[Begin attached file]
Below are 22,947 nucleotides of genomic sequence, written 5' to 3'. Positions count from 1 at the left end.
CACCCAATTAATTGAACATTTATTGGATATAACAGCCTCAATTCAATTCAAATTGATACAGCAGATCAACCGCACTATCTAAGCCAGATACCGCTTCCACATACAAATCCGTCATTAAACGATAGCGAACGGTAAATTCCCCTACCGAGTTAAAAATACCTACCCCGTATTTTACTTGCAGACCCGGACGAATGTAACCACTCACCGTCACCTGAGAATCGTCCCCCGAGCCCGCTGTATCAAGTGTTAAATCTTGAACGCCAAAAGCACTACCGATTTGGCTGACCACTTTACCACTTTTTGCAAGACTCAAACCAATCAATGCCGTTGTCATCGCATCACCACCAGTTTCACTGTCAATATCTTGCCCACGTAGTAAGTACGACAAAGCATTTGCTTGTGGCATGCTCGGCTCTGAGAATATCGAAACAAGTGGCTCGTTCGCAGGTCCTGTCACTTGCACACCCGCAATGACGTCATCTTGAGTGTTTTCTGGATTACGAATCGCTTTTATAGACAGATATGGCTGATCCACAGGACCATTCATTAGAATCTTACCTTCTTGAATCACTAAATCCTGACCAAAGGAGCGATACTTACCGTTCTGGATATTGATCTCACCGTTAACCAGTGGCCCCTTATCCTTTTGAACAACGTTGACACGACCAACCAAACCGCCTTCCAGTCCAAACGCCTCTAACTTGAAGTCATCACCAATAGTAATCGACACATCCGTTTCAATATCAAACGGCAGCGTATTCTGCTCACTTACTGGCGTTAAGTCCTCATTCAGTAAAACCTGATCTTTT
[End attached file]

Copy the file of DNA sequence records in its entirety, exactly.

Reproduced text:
Below are 22,947 nucleotides of genomic sequence, written 5' to 3'. Positions count from 1 at the left end.
CACCCAATTAATTGAACATTTATTGGATATAACAGCCTCAATTCAATTCAAATTGATACAGCAGATCAACCGCACTATCTAAGCCAGATACCGCTTCCACATACAAATCCGTCATTAAACGATAGCGAACGGTAAATTCCCCTACCGAGTTAAAAATACCTACCCCGTATTTTACTTGCAGACCCGGACGAATGTAACCACTCACCGTCACCTGAGAATCGTCCCCCGAGCCCGCTGTATCAAGTGTTAAATCTTGAACGCCAAAAGCACTACCGATTTGGCTGACCACTTTACCACTTTTTGCAAGACTCAAACCAATCAATGCCGTTGTCATCGCATCACCACCAGTTTCACTGTCAATATCTTGCCCACGTAGTAAGTACGACAAAGCATTTGCTTGTGGCATGCTCGGCTCTGAGAATATCGAAACAAGTGGCTCGTTCGCAGGTCCTGTCACTTGCACACCCGCAATGACGTCATCTTGAGTGTTTTCTGGATTACGAATCGCTTTTATAGACAGATATGGCTGATCCACAGGACCATTCATTAGAATCTTACCTTCTTGAATCACTAAATCCTGACCAAAGGAGCGATACTTACCGTTCTGGATATTGATCTCACCGTTAACCAGTGGCCCCTTATCCTTTTGAACAACGTTGACACGACCAACCAAACCGCCTTCCAGTCCAAACGCCTCTAACTTGAAGTCATCACCAATAGTAATCGACACATCCGTTTCAATATCAAACGGCAGCGTATTCTGCTCACTTACTGGCGTTAAGTCCTCATTCAGTAAAACCTGATCTTTT